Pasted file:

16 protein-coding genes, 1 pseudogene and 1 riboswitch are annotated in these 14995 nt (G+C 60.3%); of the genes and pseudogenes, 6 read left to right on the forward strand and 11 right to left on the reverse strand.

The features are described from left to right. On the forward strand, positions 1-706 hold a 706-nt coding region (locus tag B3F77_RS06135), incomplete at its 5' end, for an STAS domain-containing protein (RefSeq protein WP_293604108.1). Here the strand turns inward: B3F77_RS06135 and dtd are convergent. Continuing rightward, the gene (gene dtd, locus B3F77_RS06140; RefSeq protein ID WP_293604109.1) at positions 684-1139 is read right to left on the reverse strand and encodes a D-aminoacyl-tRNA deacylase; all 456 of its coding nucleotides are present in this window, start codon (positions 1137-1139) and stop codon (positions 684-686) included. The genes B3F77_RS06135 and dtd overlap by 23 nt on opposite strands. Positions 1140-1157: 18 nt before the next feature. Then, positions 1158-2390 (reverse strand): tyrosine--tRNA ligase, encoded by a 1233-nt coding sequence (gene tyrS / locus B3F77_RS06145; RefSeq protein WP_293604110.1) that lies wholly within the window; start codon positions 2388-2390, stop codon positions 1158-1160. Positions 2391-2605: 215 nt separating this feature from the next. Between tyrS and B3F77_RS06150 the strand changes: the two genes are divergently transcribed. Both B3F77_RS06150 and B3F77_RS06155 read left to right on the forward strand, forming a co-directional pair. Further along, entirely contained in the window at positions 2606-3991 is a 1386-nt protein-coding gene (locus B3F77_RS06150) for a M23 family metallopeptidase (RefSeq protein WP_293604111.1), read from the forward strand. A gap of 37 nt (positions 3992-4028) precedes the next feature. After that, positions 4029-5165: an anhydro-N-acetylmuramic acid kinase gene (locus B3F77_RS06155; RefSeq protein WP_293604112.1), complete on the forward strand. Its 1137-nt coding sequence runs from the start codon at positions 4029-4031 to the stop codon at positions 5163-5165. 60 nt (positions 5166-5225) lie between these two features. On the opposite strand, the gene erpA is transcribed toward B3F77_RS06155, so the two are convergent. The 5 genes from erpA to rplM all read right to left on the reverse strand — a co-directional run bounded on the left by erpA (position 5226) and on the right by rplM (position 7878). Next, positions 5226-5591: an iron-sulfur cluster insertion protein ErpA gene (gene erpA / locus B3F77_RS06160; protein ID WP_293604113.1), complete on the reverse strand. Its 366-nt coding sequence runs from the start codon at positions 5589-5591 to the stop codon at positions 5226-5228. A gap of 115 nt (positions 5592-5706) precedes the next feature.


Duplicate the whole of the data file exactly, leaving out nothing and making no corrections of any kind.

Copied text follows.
16 protein-coding genes, 1 pseudogene and 1 riboswitch are annotated in these 14995 nt (G+C 60.3%); of the genes and pseudogenes, 6 read left to right on the forward strand and 11 right to left on the reverse strand.

The features are described from left to right. On the forward strand, positions 1-706 hold a 706-nt coding region (locus tag B3F77_RS06135), incomplete at its 5' end, for an STAS domain-containing protein (RefSeq protein WP_293604108.1). Here the strand turns inward: B3F77_RS06135 and dtd are convergent. Continuing rightward, the gene (gene dtd, locus B3F77_RS06140; RefSeq protein ID WP_293604109.1) at positions 684-1139 is read right to left on the reverse strand and encodes a D-aminoacyl-tRNA deacylase; all 456 of its coding nucleotides are present in this window, start codon (positions 1137-1139) and stop codon (positions 684-686) included. The genes B3F77_RS06135 and dtd overlap by 23 nt on opposite strands. Positions 1140-1157: 18 nt before the next feature. Then, positions 1158-2390 (reverse strand): tyrosine--tRNA ligase, encoded by a 1233-nt coding sequence (gene tyrS / locus B3F77_RS06145; RefSeq protein WP_293604110.1) that lies wholly within the window; start codon positions 2388-2390, stop codon positions 1158-1160. Positions 2391-2605: 215 nt separating this feature from the next. Between tyrS and B3F77_RS06150 the strand changes: the two genes are divergently transcribed. Both B3F77_RS06150 and B3F77_RS06155 read left to right on the forward strand, forming a co-directional pair. Further along, entirely contained in the window at positions 2606-3991 is a 1386-nt protein-coding gene (locus B3F77_RS06150) for a M23 family metallopeptidase (RefSeq protein WP_293604111.1), read from the forward strand. A gap of 37 nt (positions 3992-4028) precedes the next feature. After that, positions 4029-5165: an anhydro-N-acetylmuramic acid kinase gene (locus B3F77_RS06155; RefSeq protein WP_293604112.1), complete on the forward strand. Its 1137-nt coding sequence runs from the start codon at positions 4029-4031 to the stop codon at positions 5163-5165. 60 nt (positions 5166-5225) lie between these two features. On the opposite strand, the gene erpA is transcribed toward B3F77_RS06155, so the two are convergent. The 5 genes from erpA to rplM all read right to left on the reverse strand — a co-directional run bounded on the left by erpA (position 5226) and on the right by rplM (position 7878). Next, positions 5226-5591: an iron-sulfur cluster insertion protein ErpA gene (gene erpA / locus B3F77_RS06160; protein ID WP_293604113.1), complete on the reverse strand. Its 366-nt coding sequence runs from the start codon at positions 5589-5591 to the stop codon at positions 5226-5228. A gap of 115 nt (positions 5592-5706) precedes the next feature.